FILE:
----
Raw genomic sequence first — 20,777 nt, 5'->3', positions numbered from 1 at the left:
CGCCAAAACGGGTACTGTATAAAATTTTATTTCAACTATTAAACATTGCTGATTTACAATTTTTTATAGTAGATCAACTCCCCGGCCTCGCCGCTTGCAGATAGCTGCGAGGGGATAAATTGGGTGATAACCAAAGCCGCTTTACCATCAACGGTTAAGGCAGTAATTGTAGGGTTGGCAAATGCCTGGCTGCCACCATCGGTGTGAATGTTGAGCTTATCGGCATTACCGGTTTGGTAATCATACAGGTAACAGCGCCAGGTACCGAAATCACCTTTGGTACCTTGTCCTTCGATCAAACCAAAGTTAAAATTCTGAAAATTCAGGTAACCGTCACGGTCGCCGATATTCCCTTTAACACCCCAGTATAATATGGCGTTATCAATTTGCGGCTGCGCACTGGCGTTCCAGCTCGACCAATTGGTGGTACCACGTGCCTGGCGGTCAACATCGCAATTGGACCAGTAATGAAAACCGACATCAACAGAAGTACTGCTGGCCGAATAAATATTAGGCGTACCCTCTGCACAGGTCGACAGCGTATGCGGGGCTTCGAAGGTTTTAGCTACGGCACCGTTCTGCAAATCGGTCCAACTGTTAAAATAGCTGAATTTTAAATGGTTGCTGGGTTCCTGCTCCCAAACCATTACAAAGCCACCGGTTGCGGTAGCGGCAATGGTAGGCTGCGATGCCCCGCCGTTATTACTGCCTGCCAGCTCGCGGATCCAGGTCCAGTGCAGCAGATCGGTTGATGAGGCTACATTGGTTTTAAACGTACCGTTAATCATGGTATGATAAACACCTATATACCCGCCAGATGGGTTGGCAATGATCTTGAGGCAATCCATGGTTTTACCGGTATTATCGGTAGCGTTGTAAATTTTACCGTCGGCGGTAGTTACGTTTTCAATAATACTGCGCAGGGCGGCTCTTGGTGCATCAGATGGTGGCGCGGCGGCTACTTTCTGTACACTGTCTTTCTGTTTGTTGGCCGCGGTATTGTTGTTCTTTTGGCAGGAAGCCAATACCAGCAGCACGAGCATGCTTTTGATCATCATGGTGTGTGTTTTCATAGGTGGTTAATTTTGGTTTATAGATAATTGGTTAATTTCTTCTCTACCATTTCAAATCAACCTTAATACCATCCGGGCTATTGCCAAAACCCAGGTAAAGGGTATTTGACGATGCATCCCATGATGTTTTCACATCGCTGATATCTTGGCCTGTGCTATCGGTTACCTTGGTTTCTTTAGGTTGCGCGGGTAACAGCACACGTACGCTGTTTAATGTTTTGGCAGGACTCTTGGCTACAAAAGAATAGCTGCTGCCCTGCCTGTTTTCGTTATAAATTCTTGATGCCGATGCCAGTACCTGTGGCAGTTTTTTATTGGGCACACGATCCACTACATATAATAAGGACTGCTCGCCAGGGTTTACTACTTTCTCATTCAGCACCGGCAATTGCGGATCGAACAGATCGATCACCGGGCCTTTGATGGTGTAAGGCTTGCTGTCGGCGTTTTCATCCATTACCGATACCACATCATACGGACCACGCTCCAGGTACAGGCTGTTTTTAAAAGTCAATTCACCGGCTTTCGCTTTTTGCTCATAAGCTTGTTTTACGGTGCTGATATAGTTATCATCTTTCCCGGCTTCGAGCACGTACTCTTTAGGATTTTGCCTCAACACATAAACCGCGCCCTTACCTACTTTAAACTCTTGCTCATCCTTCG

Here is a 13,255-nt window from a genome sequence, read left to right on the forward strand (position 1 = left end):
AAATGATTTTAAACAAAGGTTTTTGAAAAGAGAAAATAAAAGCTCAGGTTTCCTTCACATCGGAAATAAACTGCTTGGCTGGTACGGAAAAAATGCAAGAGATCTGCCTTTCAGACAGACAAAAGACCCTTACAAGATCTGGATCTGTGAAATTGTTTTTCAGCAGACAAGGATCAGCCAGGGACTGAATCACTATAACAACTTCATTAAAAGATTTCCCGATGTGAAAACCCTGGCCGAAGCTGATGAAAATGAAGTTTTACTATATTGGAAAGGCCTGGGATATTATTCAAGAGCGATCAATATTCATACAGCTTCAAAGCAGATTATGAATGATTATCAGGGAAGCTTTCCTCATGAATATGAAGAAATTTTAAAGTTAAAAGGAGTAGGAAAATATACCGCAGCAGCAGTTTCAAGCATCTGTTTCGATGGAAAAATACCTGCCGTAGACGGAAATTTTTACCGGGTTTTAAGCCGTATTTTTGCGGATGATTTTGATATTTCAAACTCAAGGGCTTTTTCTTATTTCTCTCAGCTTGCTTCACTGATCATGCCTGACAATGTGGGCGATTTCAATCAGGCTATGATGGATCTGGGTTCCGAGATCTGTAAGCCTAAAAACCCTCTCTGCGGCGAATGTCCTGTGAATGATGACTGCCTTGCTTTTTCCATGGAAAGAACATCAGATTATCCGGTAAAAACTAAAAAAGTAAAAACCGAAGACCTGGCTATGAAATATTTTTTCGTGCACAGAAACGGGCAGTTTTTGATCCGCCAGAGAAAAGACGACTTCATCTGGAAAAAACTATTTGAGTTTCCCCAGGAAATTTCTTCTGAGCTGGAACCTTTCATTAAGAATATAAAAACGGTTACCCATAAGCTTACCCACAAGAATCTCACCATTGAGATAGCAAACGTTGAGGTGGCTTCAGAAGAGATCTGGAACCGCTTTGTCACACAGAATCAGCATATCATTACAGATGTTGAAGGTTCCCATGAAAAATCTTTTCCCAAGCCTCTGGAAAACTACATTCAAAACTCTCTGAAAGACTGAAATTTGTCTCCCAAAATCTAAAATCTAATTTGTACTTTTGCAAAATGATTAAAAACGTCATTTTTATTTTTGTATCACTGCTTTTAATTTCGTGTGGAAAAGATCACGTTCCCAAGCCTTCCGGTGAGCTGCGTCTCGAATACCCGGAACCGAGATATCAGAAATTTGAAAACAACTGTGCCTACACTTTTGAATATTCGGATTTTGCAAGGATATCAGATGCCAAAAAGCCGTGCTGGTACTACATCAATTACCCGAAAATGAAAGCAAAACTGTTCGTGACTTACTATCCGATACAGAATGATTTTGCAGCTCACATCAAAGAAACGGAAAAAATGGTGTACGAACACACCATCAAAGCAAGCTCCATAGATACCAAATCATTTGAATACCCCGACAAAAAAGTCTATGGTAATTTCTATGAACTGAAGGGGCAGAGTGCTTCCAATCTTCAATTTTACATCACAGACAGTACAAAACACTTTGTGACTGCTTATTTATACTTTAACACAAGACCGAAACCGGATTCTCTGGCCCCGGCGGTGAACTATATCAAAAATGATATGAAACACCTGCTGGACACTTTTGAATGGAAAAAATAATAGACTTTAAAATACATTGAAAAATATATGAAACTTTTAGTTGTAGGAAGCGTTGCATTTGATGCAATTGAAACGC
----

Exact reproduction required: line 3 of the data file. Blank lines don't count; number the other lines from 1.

Here is a 13,255-nt window from a genome sequence, read left to right on the forward strand (position 1 = left end):